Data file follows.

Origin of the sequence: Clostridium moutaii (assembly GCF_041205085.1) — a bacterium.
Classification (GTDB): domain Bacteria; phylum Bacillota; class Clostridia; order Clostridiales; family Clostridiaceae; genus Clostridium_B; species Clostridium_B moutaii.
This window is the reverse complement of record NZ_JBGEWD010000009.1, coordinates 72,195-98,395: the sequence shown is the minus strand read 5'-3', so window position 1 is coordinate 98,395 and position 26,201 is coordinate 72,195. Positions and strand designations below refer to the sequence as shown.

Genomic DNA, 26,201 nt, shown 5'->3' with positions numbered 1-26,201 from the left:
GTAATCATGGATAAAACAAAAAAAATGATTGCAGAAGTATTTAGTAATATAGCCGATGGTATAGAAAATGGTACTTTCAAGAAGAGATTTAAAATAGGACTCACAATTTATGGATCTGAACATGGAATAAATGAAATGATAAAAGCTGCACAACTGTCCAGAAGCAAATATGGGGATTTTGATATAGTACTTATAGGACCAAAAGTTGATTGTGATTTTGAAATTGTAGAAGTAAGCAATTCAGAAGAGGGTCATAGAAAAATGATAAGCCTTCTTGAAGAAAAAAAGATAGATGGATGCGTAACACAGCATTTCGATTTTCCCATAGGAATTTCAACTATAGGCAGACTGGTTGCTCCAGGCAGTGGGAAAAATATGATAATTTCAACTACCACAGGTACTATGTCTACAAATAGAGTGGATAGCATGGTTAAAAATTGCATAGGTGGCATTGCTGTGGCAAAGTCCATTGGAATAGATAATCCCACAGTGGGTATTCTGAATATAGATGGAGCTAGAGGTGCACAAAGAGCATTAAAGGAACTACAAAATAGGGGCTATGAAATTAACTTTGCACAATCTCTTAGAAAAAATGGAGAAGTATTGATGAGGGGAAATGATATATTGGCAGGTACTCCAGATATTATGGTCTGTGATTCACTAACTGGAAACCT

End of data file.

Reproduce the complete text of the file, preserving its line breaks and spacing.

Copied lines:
Origin of the sequence: Clostridium moutaii (assembly GCF_041205085.1) — a bacterium.
Classification (GTDB): domain Bacteria; phylum Bacillota; class Clostridia; order Clostridiales; family Clostridiaceae; genus Clostridium_B; species Clostridium_B moutaii.
This window is the reverse complement of record NZ_JBGEWD010000009.1, coordinates 72,195-98,395: the sequence shown is the minus strand read 5'-3', so window position 1 is coordinate 98,395 and position 26,201 is coordinate 72,195. Positions and strand designations below refer to the sequence as shown.

Genomic DNA, 26,201 nt, shown 5'->3' with positions numbered 1-26,201 from the left:
GTAATCATGGATAAAACAAAAAAAATGATTGCAGAAGTATTTAGTAATATAGCCGATGGTATAGAAAATGGTACTTTCAAGAAGAGATTTAAAATAGGACTCACAATTTATGGATCTGAACATGGAATAAATGAAATGATAAAAGCTGCACAACTGTCCAGAAGCAAATATGGGGATTTTGATATAGTACTTATAGGACCAAAAGTTGATTGTGATTTTGAAATTGTAGAAGTAAGCAATTCAGAAGAGGGTCATAGAAAAATGATAAGCCTTCTTGAAGAAAAAAAGATAGATGGATGCGTAACACAGCATTTCGATTTTCCCATAGGAATTTCAACTATAGGCAGACTGGTTGCTCCAGGCAGTGGGAAAAATATGATAATTTCAACTACCACAGGTACTATGTCTACAAATAGAGTGGATAGCATGGTTAAAAATTGCATAGGTGGCATTGCTGTGGCAAAGTCCATTGGAATAGATAATCCCACAGTGGGTATTCTGAATATAGATGGAGCTAGAGGTGCACAAAGAGCATTAAAGGAACTACAAAATAGGGGCTATGAAATTAACTTTGCACAATCTCTTAGAAAAAATGGAGAAGTATTGATGAGGGGAAATGATATATTGGCAGGTACTCCAGATATTATGGTCTGTGATTCACTAACTGGAAACCT